Epidemiology of Visceral Leishmaniasis in Georgia

Babuadze, G. et al. (2014) Epidemiology of Visceral Leishmaniasis in Georgia. PLoS Neglected Tropical Diseases, 8(3), e2725. (doi:10.1371/journal.pntd.0002725)

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Publisher's URL: http://dx.doi.org/10.1371/journal.pntd.0002725

Abstract

This study investigated the transmission and prevalence of Leishmania parasite infection of humans in two foci of Visceral Leishmaniasis (VL) in Georgia, the well known focus in Tbilisi in the East, and in Kutaisi, a new focus in the West of the country. The seroprevalence of canine leishmaniasis was investigated in order to understand the zoonotic transmission. Blood samples of 1575 dogs (stray and pet) and 77 wild canids were tested for VL by Kalazar Detect rK39 rapid diagnostic tests. Three districts were investigated in Tbilisi and one in Kutaisi. The highest proportions of seropositive pet dogs were present in District #2 (28.1%, 82/292) and District #1 (26.9%, 24/89) in Tbilisi, compared to 17.3% (26/150) of pet dogs in Kutaisi. The percentage of seropositive stray dogs was also twice as high in Tbilisi (16.1%, n = 670) than in Kutaisi (8%, n = 50); only 2/58 wild animals screened were seropositive (2. 6%). A total of 873 Phlebotomine sand flies were collected, with 5 different species identified in Tbilisi and 3 species in Kutaisi; 2.3% of the females were positive for Leishmania parasites. The Leishmanin Skin Test (LST) was performed on 981 human subjects in VL foci in urban areas in Tbilisi and Kutaisi. A particularly high prevalence of LST positives was observed in Tbilisi District #1 (22.2%, 37.5% and 19.5% for ages 5–9, 15–24 and 25–59, respectively); lower prevalence was observed in Kutaisi (0%, 3.2% and 5.2%, respectively; P<0.05). This study shows that Tbilisi is an active focus for leishmaniasis and that the infection prevalence is very high in dogs and in humans. Although exposure is as yet not as high in Kutaisi, this is a new VL focus. The overall situation in the country is alarming and new control measures are urgently needed.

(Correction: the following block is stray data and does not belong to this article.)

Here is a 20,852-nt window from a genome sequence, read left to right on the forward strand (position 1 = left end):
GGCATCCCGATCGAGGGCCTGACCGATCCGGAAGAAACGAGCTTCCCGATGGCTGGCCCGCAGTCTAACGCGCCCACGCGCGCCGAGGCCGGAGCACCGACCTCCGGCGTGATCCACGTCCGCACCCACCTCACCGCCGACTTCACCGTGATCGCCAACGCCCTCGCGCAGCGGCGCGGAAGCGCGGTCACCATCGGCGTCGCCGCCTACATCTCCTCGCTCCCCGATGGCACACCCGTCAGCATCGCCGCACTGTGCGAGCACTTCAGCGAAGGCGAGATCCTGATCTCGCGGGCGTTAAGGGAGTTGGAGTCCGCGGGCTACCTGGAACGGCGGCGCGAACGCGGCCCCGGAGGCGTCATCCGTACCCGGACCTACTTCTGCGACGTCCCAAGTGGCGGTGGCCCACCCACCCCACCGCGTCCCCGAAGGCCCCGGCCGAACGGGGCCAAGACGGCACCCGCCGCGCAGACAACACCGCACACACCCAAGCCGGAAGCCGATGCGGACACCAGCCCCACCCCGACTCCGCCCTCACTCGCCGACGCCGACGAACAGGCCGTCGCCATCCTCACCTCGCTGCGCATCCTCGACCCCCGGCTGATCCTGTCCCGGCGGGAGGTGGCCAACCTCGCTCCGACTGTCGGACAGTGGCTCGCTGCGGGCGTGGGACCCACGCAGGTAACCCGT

Item Type:Articles
Status:Published
Refereed:Yes
Glasgow Author(s) Enlighten ID:De Koning, Professor Harry
Authors: Babuadze, G., Alvar, J., Argaw, D., de Koning, H. P., Iosava, M., Kekelidze, M., Tsertsvadze, N., Tsereteli, D., Chakhunashvili, G., Mamatsashvili, T., Beria, N., Kalandadze, I., Ejov, M., and Imnadze, P.
College/School:College of Medical Veterinary and Life Sciences > Institute of Infection Immunity and Inflammation
Journal Name:PLoS Neglected Tropical Diseases
Publisher:Public Library of Science
ISSN:1935-2727
ISSN (Online):1935-2735
Copyright Holders:Copyright © 2014 The Authors
First Published:First published in PLoS Neglected Tropical Diseases 8(3):e2725
Publisher Policy:Reproduced under a Creative Commons License

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